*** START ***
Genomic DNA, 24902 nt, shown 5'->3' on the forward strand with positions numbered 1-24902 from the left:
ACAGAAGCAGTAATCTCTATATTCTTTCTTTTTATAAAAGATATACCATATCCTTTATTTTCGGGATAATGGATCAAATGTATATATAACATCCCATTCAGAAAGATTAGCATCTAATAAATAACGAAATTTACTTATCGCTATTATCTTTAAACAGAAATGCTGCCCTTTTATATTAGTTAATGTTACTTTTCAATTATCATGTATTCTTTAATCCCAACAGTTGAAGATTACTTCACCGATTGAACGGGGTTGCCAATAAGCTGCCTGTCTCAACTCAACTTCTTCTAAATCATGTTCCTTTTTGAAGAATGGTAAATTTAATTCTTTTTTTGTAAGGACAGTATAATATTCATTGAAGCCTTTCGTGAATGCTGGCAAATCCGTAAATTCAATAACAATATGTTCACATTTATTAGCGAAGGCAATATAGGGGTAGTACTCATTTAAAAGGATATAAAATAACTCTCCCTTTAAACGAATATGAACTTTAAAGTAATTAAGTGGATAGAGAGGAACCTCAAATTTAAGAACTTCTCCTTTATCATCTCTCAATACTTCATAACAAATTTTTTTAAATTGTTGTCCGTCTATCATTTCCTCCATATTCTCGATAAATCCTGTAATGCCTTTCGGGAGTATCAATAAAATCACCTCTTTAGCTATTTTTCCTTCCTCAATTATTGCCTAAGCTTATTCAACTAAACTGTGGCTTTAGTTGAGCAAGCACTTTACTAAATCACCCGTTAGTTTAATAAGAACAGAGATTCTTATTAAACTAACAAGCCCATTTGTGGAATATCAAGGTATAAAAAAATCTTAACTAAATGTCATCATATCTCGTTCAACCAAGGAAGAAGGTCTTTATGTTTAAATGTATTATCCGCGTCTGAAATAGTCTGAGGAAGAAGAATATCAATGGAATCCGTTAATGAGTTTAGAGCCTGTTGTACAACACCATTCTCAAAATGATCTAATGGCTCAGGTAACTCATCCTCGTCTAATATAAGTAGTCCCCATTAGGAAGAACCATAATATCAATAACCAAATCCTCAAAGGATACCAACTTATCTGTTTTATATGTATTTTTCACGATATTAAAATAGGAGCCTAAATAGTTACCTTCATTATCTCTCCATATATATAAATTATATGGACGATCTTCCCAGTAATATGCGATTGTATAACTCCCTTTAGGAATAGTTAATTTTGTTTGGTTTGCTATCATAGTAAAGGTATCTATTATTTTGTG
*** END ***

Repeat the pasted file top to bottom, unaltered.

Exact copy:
Genomic DNA, 24902 nt, shown 5'->3' on the forward strand with positions numbered 1-24902 from the left:
ACAGAAGCAGTAATCTCTATATTCTTTCTTTTTATAAAAGATATACCATATCCTTTATTTTCGGGATAATGGATCAAATGTATATATAACATCCCATTCAGAAAGATTAGCATCTAATAAATAACGAAATTTACTTATCGCTATTATCTTTAAACAGAAATGCTGCCCTTTTATATTAGTTAATGTTACTTTTCAATTATCATGTATTCTTTAATCCCAACAGTTGAAGATTACTTCACCGATTGAACGGGGTTGCCAATAAGCTGCCTGTCTCAACTCAACTTCTTCTAAATCATGTTCCTTTTTGAAGAATGGTAAATTTAATTCTTTTTTTGTAAGGACAGTATAATATTCATTGAAGCCTTTCGTGAATGCTGGCAAATCCGTAAATTCAATAACAATATGTTCACATTTATTAGCGAAGGCAATATAGGGGTAGTACTCATTTAAAAGGATATAAAATAACTCTCCCTTTAAACGAATATGAACTTTAAAGTAATTAAGTGGATAGAGAGGAACCTCAAATTTAAGAACTTCTCCTTTATCATCTCTCAATACTTCATAACAAATTTTTTTAAATTGTTGTCCGTCTATCATTTCCTCCATATTCTCGATAAATCCTGTAATGCCTTTCGGGAGTATCAATAAAATCACCTCTTTAGCTATTTTTCCTTCCTCAATTATTGCCTAAGCTTATTCAACTAAACTGTGGCTTTAGTTGAGCAAGCACTTTACTAAATCACCCGTTAGTTTAATAAGAACAGAGATTCTTATTAAACTAACAAGCCCATTTGTGGAATATCAAGGTATAAAAAAATCTTAACTAAATGTCATCATATCTCGTTCAACCAAGGAAGAAGGTCTTTATGTTTAAATGTATTATCCGCGTCTGAAATAGTCTGAGGAAGAAGAATATCAATGGAATCCGTTAATGAGTTTAGAGCCTGTTGTACAACACCATTCTCAAAATGATCTAATGGCTCAGGTAACTCATCCTCGTCTAATATAAGTAGTCCCCATTAGGAAGAACCATAATATCAATAACCAAATCCTCAAAGGATACCAACTTATCTGTTTTATATGTATTTTTCACGATATTAAAATAGGAGCCTAAATAGTTACCTTCATTATCTCTCCATATATATAAATTATATGGACGATCTTCCCAGTAATATGCGATTGTATAACTCCCTTTAGGAATAGTTAATTTTGTTTGGTTTGCTATCATAGTAAAGGTATCTATTATTTTGTG